Mike Flanagan is a brave man. The director of last year’s amazing Haunting of Hill House on Netflix follows that up with a monumental task of making a sequel to arguably one of Stanley Kubrick’s best films. Oh, and it also happens to also be based on a Stephen King novel, adding even more pressure. But Doctor Sleep, the follow up to The Shining (both the book and film), succeeds in matching up the two versions of the story and reconciling them into one cohesive narrative. Flanagan is not only brave; he’s also very, very talented.
Doctor Sleep stars Ewan McGregor as an adult Danny Torrence. Dan — as he goes by now — is a raging alcoholic, using that and other substances to try and keep the shine at bay. After hitting rock bottom, he decides to try the sober life, and the shining begins to wane naturally with age. But he is not alone, as Abra Stone (Kyliegh Curran), a powerful girl with her own shine, has been born and her gifts are attracting the attention of Rose the Hat (Rebecca Ferguson) and her followers, The True Knot.
The True Knot feed on “steam” which is the shining essence after it leaves the body at death. This merry band of ageless psychopaths criss-cross the country in a caravan like gypsies looking for kids who shine, only to kidnap and kill them for food, which keeps them all young and alive. The film hints that The True Knot has been around for a very long time in some form or another, and there are also ties to The Dark Tower for astute King fans to pick up on.
Abra and Dan have to team up to stop them before they can get to Abra, and to do that, Dan will need to face the ghosts of his past, including the infamous Overlook Hotel, to save the girl and stop Rose and her followers.
Flanagan, who writes and directs (and edits, which actually plays a role here) is not afraid of the subject matter. The book and the movie of The Shining are very different in key places. For instance, in the book, Dick Hallorann (originally played by the incomparable Scatman Crothers, and here played by the equally stellar Carl Lumbly) lives and the hotel blows up. In the film, Dick dies and the hotel lives on after the Torrance’s had their nightmare winter there. Doctor Sleep reconciles all of that in some very smart ways, which allows the story to be told without disrupting either version that came before. It’s particularly astounding that Flanagan and his team could pull this off.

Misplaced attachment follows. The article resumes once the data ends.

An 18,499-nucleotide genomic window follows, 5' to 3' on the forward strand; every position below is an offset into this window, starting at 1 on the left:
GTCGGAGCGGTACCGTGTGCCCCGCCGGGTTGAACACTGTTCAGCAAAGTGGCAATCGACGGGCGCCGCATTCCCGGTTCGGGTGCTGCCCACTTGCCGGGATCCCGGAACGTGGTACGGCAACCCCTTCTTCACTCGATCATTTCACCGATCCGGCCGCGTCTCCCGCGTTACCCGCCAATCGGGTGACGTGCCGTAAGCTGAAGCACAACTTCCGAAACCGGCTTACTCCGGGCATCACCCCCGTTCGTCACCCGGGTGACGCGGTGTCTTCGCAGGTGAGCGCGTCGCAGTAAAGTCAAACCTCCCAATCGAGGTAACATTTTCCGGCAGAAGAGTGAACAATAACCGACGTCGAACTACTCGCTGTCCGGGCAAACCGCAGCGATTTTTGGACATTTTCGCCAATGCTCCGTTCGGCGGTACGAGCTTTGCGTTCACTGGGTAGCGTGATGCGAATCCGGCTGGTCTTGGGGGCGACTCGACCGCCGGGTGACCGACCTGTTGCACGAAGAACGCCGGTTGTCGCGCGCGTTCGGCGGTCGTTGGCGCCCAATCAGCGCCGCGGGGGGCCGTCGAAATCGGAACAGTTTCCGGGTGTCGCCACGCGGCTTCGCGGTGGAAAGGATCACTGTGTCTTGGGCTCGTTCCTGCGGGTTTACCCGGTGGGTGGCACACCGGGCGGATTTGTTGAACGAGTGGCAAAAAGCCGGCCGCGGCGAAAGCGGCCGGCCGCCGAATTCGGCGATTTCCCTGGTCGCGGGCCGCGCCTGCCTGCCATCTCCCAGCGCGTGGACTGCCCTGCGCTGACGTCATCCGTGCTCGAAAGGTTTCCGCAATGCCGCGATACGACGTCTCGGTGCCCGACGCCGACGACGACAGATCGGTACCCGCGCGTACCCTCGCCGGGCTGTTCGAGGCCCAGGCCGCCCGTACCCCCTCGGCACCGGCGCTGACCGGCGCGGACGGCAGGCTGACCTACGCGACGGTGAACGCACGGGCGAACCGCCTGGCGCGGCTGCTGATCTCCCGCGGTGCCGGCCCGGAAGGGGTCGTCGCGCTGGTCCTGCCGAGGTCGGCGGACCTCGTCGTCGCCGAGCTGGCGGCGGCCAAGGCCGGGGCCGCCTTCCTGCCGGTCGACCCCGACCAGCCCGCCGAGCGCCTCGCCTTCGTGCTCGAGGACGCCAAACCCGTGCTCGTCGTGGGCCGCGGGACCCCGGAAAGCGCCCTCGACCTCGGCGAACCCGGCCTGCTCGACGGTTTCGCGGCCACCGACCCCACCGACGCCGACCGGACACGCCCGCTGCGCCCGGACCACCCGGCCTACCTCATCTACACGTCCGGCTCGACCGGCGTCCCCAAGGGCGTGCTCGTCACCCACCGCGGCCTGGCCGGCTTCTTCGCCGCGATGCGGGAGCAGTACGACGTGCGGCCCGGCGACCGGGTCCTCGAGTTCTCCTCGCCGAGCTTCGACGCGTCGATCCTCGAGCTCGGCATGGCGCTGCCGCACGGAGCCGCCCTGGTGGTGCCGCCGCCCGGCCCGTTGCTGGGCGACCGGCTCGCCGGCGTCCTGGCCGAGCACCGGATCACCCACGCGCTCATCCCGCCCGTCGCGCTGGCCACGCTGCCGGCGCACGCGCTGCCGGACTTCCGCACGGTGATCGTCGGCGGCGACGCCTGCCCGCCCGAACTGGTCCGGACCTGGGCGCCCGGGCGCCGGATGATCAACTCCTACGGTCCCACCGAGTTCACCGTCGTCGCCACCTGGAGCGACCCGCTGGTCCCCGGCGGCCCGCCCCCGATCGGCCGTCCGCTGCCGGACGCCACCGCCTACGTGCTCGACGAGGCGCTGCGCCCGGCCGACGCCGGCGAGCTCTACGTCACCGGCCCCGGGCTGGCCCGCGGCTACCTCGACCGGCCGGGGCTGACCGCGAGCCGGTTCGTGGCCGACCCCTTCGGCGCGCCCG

Doctor Sleep is not so much a “scary” film as it is a true horror film, if that makes any sense. It has a few cheap jump scares, usually dealing with sudden uses of loud noises, but it finds its effectiveness much like Hill House did. It creates discomfort by what you see — or don’t see — on screen. This is encapsulated by the image of a dead toddler, well on his way to rot. Other directors would have possibly kept that offscreen and only implied it, but not Mike Flanagan. I will be haunted by that image for weeks to come.
McGregor and Ferguson are both outstanding as Dan and Rose, two sides at war for the shine of Abra. The events at the Overlook are meticulously recreated, and there is some inspired casting in the iconic roles. I very much prefer that to some cheap CGI that would have made the characters look as bad as Henry Cavill’s upper lip in Justice League.
The music in Doctor Sleep calls back to the original score for The Shining by Wendy Carlos and Rachel Elkind. And it sure is incredibly effective. The Newton Brothers created the score here, and they nailed it. The music is as much a part of the overall atmosphere as the action on screen.
I was apprehensive when King published Doctor Sleep originally, as I felt that the story he told in 1977 was complete. Kubrick made it his own (even if King hated that version) in 1980, and it was remade for ABC in 1997 to more closely follow the book. In other words, it was done to death and should have been left alone. I was wrong. Doctor Sleep, both the book and the film, are stellar stories that expand the world that King created over 40 years ago, and in a post-Dark Tower timeline, everything takes on a new importance.
Mike Flanagan proved that he could do the impossible when he updated Shirley Jackson’s masterpiece into a Netflix series, and it is only fitting that he would take on this project, since Stephen King has always said The Shining was his homage to Jackson’s novel. Doctor Sleep is a magnificent film with possibly the best third act since April’s Avengers: Endgame. I do not say those words lightly. For fans of Kubrick’s film and of King’s original novel, this movie does them both right, and I can’t wait to see what Flanagan does next, as he has catapulted himself into the upper echelons of horror storytelling.
Doctor Sleep is rated R and is in theaters on November 8, 2019.
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